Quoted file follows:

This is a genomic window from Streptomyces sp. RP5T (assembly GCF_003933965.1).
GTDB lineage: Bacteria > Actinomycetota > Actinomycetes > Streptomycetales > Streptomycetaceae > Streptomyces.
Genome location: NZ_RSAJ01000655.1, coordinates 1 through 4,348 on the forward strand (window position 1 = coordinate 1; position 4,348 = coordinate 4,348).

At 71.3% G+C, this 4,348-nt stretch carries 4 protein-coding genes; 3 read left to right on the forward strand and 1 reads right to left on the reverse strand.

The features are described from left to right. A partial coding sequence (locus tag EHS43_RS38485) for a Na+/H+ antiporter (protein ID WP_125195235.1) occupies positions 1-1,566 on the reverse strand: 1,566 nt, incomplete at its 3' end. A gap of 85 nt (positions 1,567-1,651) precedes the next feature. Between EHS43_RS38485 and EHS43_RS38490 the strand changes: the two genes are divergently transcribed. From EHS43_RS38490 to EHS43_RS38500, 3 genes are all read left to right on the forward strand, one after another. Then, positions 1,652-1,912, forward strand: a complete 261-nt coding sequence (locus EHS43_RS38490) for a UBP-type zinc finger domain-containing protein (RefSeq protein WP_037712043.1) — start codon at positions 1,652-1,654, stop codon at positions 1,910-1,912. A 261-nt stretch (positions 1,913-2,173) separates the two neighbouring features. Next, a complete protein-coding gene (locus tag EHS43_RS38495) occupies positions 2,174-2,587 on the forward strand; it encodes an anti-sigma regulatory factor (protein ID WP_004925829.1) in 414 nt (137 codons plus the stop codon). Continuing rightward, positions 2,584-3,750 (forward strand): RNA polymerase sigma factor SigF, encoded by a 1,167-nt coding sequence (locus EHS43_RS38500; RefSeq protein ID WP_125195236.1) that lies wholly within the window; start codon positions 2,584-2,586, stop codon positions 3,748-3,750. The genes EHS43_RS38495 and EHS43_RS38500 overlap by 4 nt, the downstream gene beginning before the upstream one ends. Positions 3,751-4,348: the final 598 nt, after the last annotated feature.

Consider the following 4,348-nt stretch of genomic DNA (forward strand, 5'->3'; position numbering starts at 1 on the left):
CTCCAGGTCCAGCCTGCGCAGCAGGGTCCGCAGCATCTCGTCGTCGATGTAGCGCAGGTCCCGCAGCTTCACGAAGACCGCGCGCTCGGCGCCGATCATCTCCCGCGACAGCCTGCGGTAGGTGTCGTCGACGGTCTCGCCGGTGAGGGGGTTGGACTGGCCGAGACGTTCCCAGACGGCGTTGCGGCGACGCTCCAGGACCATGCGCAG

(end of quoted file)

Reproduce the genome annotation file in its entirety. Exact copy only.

This is a genomic window from Streptomyces sp. RP5T (assembly GCF_003933965.1).
GTDB lineage: Bacteria > Actinomycetota > Actinomycetes > Streptomycetales > Streptomycetaceae > Streptomyces.
Genome location: NZ_RSAJ01000655.1, coordinates 1 through 4,348 on the forward strand (window position 1 = coordinate 1; position 4,348 = coordinate 4,348).

At 71.3% G+C, this 4,348-nt stretch carries 4 protein-coding genes; 3 read left to right on the forward strand and 1 reads right to left on the reverse strand.

The features are described from left to right. A partial coding sequence (locus tag EHS43_RS38485) for a Na+/H+ antiporter (protein ID WP_125195235.1) occupies positions 1-1,566 on the reverse strand: 1,566 nt, incomplete at its 3' end. A gap of 85 nt (positions 1,567-1,651) precedes the next feature. Between EHS43_RS38485 and EHS43_RS38490 the strand changes: the two genes are divergently transcribed. From EHS43_RS38490 to EHS43_RS38500, 3 genes are all read left to right on the forward strand, one after another. Then, positions 1,652-1,912, forward strand: a complete 261-nt coding sequence (locus EHS43_RS38490) for a UBP-type zinc finger domain-containing protein (RefSeq protein WP_037712043.1) — start codon at positions 1,652-1,654, stop codon at positions 1,910-1,912. A 261-nt stretch (positions 1,913-2,173) separates the two neighbouring features. Next, a complete protein-coding gene (locus tag EHS43_RS38495) occupies positions 2,174-2,587 on the forward strand; it encodes an anti-sigma regulatory factor (protein ID WP_004925829.1) in 414 nt (137 codons plus the stop codon). Continuing rightward, positions 2,584-3,750 (forward strand): RNA polymerase sigma factor SigF, encoded by a 1,167-nt coding sequence (locus EHS43_RS38500; RefSeq protein ID WP_125195236.1) that lies wholly within the window; start codon positions 2,584-2,586, stop codon positions 3,748-3,750. The genes EHS43_RS38495 and EHS43_RS38500 overlap by 4 nt, the downstream gene beginning before the upstream one ends. Positions 3,751-4,348: the final 598 nt, after the last annotated feature.

Consider the following 4,348-nt stretch of genomic DNA (forward strand, 5'->3'; position numbering starts at 1 on the left):
CTCCAGGTCCAGCCTGCGCAGCAGGGTCCGCAGCATCTCGTCGTCGATGTAGCGCAGGTCCCGCAGCTTCACGAAGACCGCGCGCTCGGCGCCGATCATCTCCCGCGACAGCCTGCGGTAGGTGTCGTCGACGGTCTCGCCGGTGAGGGGGTTGGACTGGCCGAGACGTTCCCAGACGGCGTTGCGGCGACGCTCCAGGACCATGCGCAG